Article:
FISHING LINE JOINING KNOTS
The first thing to know about line joining knots is that there is generally more than one option for the result you are trying to accomplish. For example, if you were taught how to tie Albright knots for connecting backing to fly lines, that is a perfectly acceptable substitute for a backing knot. If you know how to make a Surgeon’s knot, making a Double or Triple Surgeon’s knot is simply a matter of making one or two additional twists, respectively, in the line before tightening. The below knots are tested and reliable for joining two pieces of fishing line.
DOUBLE SURGEON’S KNOT
Surgeon's knots are popular fly fishing not. Not only is this knot easy to tie, it also happens to be one of the strongest line-to-line knots you can use. The number of twists you make in the knot determines what type of surgeon’s knot it is. One loop around is a single, two, a double, and three loops around is a triple knot.
This knot makes it easy to join two lines, but one line must be short enough to thread the end through the formed overhand loop. As with other lines, use a lot of overlapping line so that you can pull on all four ends to make it properly tight. Work with both lines together as you tie this, and make sure both loops are the same size to assure a strong knot.
A double uni knot is two uni knots tied back to back, then placed together to form a strong connection. For maximum safety, line joining knots such as the double unit should leave plenty of line at the end of the knot on each piece of line you're joining. The ends help pull the two knots into one.
This line joining knot is great for attaching leader to your main line and works whether the lines are the same (braid to monofilament, or braid to fluorocarbon leader). This is how you tie a double uni knot, you need to tie a uni knot with each of the two lines, with the knots facing opposite directions as follows:
- Form a loop in the left-hand portion of the overlap that goes clockwise. You should use the line that terminates to your left for this
- Pass that line around the other line and through the loop five times (see uni knot above). Snug the knot up, but don’t pull it tight
- With the line to your right, form a loop that goes counter clockwise
- Pass that line around the other line and twist it through the loop five times. If you are using a larger diameter leader you might only need three wraps
- Snug that knot up, but don’t pull it tight
- Lubricate the two lines between the two knots with saliva. Grasp both lines and pull them away from each other. The knots should slide together and pull tight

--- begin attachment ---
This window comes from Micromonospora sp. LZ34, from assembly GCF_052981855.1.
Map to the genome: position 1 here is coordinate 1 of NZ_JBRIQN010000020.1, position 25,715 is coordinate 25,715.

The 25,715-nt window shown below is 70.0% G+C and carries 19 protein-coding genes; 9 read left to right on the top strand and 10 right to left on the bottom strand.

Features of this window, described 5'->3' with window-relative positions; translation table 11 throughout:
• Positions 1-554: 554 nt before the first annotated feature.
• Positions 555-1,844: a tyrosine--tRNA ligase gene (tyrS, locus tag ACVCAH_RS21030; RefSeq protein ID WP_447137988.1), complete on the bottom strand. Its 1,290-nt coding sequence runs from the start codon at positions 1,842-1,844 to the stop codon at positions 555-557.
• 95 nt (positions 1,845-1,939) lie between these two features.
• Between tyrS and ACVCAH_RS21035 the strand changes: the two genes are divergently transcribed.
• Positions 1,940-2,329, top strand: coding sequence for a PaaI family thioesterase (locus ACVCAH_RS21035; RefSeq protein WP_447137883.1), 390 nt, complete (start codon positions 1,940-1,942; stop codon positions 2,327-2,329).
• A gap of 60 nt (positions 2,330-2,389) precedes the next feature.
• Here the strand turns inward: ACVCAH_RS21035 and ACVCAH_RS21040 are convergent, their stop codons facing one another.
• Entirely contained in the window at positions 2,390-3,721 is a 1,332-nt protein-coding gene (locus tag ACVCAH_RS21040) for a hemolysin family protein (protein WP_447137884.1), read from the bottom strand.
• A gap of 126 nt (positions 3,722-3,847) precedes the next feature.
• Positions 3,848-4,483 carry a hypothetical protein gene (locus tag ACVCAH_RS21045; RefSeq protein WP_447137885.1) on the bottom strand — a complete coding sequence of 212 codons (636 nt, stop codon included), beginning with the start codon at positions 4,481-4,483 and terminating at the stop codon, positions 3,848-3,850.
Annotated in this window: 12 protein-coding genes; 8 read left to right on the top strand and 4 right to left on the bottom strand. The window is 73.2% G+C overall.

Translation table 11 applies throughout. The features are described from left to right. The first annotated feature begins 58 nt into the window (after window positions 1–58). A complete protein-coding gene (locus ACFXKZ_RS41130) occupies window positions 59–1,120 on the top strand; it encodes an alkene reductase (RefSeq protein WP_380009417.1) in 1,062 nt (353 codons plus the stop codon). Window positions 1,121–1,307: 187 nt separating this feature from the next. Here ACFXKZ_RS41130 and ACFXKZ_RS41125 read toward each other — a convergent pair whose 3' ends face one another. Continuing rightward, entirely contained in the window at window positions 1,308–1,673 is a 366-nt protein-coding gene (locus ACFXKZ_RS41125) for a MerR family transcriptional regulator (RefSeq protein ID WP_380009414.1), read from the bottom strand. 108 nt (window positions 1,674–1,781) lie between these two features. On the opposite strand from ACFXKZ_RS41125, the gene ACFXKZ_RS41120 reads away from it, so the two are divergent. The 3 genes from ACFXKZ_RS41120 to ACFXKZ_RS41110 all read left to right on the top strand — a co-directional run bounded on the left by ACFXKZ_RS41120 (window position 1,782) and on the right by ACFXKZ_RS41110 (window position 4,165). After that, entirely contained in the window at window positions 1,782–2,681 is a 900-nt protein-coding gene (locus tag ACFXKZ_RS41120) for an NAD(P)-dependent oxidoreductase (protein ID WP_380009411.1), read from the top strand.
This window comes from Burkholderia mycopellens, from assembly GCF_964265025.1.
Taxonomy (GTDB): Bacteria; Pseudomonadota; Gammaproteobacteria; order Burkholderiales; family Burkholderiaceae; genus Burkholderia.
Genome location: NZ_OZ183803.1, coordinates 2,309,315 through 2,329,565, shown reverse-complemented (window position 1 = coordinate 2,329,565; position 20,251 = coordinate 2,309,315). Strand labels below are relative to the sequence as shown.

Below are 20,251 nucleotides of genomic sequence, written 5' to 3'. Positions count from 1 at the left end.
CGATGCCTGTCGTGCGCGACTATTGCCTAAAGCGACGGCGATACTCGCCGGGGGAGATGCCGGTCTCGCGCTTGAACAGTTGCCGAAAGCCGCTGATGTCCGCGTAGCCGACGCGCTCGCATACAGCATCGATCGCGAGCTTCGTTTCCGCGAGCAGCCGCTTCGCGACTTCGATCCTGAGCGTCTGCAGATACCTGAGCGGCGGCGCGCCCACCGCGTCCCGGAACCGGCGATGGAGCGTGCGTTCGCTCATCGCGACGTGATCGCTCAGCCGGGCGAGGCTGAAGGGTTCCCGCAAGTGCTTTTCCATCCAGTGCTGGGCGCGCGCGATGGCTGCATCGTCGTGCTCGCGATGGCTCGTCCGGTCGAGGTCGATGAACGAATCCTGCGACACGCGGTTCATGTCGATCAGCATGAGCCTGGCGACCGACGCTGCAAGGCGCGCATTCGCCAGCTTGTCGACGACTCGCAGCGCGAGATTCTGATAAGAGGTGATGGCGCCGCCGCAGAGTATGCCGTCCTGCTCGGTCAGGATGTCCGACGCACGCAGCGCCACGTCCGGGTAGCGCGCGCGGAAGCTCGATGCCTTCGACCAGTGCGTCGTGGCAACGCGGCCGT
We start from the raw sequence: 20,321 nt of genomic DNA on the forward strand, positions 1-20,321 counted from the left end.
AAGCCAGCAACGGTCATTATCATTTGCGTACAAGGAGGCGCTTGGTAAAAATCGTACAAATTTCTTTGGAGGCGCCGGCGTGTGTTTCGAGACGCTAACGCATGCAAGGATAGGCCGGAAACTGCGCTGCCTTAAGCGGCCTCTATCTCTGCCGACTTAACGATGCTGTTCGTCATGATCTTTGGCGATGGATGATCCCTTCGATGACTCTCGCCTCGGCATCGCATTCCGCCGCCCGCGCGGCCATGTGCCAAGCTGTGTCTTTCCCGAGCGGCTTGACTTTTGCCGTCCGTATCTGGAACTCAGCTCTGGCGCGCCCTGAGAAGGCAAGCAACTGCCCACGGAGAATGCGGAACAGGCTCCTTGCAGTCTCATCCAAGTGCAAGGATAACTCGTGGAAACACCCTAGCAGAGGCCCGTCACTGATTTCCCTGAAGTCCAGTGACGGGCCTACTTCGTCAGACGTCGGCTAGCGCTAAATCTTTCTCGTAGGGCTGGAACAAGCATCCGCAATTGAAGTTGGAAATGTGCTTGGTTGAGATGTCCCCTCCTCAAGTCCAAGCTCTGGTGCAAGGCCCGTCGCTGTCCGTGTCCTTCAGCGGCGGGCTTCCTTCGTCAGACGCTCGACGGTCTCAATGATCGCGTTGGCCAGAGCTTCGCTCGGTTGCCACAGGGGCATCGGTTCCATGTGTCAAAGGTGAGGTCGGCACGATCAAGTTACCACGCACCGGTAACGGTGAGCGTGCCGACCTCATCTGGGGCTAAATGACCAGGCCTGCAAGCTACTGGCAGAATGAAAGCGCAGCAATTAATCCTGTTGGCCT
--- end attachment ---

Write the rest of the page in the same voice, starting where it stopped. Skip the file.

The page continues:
- Trim each tag closely. The finished knot should resemble a barrel.
ALBRIGHT LINE JOINING KNOTS
Albright knots are popular fly line knots used for tying together two lines of unequal weight. In fly fishing, line to line knots of this type are routinely recommended for attaching the backing line (usually attached to the reel with an arbor knot – one of the most popular line to reel knots among fly anglers) to the main fly line.
This knot is also extremely useful in situations when you wish to tie a 15-pound test line on your rig to the 20-pound test line you currently have on your reel spool.
- Wrap the main line around itself and the loop 10 times
- Pass the tag of the main line back through the loop
- Start to close the knot with light pressure on both the tag and standing portions of the main line AND the tag of the leader
- As the line tightens drop the tag of the leader and the tag of the main line and pull it completely tight with pressure of the line against the leader and trim closely.
BLOOD FISHING KNOT
A blood knot (or barrel knot) is two back to back clinch knots and is most used for joining sections of monofilament nylon line of similar weight while maintaining a high portion of the line's inherent strength. Other line joining knots used for this purpose can cause a substantial loss of strength.
The principal drawback to the blood knot is the dexterity required to tie it. In fly fishing, this serves to build a leader of gradually decreasing diameter with an easily cast fly line attached at the large diameter end and the fly or hook at the small diameter end.
- Wrap your first line around the other line about 5 times, then take the tag end back towards the center and tuck it between the lines.
- Repeat this process on the other side, wrapping the second line around the first and bring the tag end back to the center and tucking it between the lines. A this point both tag ends should be in the center, facing opposite directions
- Moisten the lines and tighten the wraps by pulling on the long ends of the line. Wrap the working end of the second line around the first line 5 times, and then insert the taf end through the gap from underneath.